3. Your friends are blessed to have a swimsuit sewing night - I'd love to do that. What a great idea! I think I'll look for one of those patterns you say fit a tallish slender girl like my 8-year-old. And I will definitely look for a stretch needle.

  4. I'm curious as to why you don't use your serger for swim suits? I only use my regular machine to top stitch the elastic in. Everything else is sewn on my serger. Tiffany

  5. could you give a picture showing how loose you sew in the elastic? Just curious on the width and length of you loose stitching.

  6. Tiffany, I'm not sure why I don't use my serger, except for the fact that you don't need to because the swimsuit fabric doesn't ravel.

    I'll have to sew one with and see if it jogs my memory, because really I have no idea.

  7. This comment has been removed by the author.

  8. hi! my name is jessica & i stumbled onto your blog searching for info about kwik sew swimsuits. i have kwik sew #2605 & a bolt of cute fabric that i got super cheap & all the assorted necessities so i'm excited to give it a shot! i sew alot but this is my first time doing swimwear so i have a couple of questions.

    1-my girlie wants a tankini so can i chop the bottom off the one piecer so it's like a tank top? i figure i will just make the bottom included with the pattern to go with it. should i add elastic at the bottom of the tank to help it stay down or no?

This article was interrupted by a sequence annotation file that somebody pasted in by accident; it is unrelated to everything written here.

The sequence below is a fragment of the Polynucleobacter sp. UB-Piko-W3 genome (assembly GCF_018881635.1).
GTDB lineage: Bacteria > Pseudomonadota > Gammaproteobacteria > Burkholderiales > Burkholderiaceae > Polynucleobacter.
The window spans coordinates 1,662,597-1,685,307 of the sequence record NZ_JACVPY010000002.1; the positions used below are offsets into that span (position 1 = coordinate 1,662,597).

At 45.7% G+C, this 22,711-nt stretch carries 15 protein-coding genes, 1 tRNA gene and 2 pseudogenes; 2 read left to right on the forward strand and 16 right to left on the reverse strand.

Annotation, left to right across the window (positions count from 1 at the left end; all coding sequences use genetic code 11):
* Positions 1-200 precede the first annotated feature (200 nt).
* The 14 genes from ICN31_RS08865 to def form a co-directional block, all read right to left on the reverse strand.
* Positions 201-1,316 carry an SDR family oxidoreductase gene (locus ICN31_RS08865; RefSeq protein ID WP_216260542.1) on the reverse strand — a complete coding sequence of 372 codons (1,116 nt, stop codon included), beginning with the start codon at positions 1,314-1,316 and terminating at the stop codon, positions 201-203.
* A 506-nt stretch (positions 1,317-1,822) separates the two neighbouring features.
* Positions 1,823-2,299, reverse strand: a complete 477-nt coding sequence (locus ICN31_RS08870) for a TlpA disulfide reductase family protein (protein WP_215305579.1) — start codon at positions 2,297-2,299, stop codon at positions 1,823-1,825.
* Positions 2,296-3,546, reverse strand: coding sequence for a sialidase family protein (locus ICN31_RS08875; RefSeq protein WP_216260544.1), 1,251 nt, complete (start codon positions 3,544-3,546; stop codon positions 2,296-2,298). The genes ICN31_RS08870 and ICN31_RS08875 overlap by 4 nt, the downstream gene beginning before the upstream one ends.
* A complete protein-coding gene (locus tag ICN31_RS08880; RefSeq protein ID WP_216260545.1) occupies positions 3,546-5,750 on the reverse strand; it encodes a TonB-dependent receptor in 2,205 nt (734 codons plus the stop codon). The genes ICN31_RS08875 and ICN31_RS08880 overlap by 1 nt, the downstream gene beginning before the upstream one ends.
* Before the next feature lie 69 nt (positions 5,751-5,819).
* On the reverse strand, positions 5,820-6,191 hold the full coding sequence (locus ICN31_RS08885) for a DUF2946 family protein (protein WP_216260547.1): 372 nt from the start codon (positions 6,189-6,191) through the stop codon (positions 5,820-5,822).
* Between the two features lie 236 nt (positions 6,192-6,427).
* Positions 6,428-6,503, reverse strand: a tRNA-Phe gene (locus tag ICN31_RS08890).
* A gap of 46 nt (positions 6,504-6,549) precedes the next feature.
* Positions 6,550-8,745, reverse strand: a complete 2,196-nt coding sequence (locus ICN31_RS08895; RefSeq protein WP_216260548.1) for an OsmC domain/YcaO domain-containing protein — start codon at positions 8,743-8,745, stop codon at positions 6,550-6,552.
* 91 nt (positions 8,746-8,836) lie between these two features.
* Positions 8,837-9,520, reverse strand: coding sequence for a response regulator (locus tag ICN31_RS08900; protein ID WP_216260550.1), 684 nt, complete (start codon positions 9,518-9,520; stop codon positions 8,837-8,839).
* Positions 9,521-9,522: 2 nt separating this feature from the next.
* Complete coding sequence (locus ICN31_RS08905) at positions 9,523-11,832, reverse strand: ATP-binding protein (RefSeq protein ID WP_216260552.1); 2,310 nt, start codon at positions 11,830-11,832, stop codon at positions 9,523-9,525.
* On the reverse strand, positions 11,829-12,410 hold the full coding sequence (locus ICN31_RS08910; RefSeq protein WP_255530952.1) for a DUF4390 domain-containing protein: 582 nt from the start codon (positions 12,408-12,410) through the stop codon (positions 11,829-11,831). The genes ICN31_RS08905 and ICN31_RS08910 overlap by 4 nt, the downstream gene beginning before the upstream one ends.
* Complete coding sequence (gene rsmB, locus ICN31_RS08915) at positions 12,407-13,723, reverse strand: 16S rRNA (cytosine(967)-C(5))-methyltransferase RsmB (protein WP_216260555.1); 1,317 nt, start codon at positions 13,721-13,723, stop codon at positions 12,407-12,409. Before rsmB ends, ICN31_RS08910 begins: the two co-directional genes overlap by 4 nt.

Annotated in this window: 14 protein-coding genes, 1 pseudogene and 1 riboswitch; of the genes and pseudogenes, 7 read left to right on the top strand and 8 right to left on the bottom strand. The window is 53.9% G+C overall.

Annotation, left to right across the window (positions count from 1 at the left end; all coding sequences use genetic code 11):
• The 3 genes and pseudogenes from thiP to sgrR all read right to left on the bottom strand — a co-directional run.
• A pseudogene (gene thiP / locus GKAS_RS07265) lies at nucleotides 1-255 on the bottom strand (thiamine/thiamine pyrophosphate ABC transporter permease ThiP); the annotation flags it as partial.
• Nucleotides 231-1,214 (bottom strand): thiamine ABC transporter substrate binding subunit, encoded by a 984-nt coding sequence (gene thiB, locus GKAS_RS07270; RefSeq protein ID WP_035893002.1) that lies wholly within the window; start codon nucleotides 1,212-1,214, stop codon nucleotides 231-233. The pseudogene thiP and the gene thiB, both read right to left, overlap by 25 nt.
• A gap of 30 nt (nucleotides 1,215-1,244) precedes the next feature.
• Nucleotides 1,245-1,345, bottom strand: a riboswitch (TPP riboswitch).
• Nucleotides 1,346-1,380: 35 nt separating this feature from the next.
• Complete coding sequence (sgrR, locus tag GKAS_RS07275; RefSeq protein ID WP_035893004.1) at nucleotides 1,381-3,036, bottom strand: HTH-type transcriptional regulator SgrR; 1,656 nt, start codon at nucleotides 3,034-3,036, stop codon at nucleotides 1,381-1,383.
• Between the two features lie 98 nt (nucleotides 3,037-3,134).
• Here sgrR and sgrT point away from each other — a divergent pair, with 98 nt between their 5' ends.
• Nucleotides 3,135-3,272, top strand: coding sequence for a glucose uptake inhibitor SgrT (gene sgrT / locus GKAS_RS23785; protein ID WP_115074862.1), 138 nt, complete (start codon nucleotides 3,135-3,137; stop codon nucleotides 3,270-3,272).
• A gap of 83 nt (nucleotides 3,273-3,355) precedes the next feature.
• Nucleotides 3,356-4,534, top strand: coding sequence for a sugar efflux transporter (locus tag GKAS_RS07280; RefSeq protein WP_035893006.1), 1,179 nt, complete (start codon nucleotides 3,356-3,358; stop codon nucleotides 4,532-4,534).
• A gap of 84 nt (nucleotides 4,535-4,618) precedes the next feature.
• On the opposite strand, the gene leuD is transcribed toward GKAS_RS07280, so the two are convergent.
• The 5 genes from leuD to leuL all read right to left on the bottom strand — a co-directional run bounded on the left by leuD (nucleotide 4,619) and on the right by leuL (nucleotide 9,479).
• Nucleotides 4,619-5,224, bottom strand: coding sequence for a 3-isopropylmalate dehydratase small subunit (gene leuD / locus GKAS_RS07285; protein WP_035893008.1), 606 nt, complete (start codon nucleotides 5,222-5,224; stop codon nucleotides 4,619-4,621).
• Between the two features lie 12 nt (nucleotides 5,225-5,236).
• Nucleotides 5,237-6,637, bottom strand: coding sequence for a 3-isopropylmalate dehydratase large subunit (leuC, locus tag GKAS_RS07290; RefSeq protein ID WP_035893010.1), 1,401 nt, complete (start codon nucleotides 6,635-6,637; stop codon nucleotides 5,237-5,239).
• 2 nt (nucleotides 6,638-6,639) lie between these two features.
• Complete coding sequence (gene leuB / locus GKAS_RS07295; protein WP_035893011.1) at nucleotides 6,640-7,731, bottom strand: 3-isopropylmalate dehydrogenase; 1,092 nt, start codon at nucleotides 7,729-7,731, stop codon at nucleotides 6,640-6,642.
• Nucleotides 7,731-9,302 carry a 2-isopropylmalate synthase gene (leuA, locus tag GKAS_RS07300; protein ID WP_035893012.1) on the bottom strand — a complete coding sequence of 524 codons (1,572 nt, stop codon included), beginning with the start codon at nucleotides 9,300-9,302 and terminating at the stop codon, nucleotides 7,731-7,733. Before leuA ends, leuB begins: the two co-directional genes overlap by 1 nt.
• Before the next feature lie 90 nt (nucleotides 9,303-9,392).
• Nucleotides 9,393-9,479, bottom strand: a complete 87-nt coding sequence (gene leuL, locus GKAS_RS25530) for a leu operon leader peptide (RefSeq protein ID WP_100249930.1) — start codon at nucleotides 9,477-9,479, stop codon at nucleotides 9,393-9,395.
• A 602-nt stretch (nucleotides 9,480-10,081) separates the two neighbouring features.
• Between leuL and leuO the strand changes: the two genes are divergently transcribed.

2-are the kwik sew directions for installing the elastic good to use? i ask cause it seems like everyone has their own "correct" way of doing elastic.

    thanks in advance for any advice you are willing to throw my way.

  9. hi, jessica again. one last question, my machine has stretch stitch should i use that?


  10. Hi Jessica,

    I would've emailed you directly but I couldn't find one for you. So I hope that you get this.

    First of all-Good for you for trying swimsuits!!

    Here are a couple ideas for you and I hope that they make sense enough. If not then send me back another email and I’ll try to do better.

    Stretch Stitch
    If you don’t have a serger then when you are sewing the pieces together I would use a stretch stitch. The one I use sews a straight stitch but sews forward then back slightly then forward more, back slightly. Check your manual if you have it. I like this stitch as the seams don’t pop when the girls yank their suits on—especially when wet.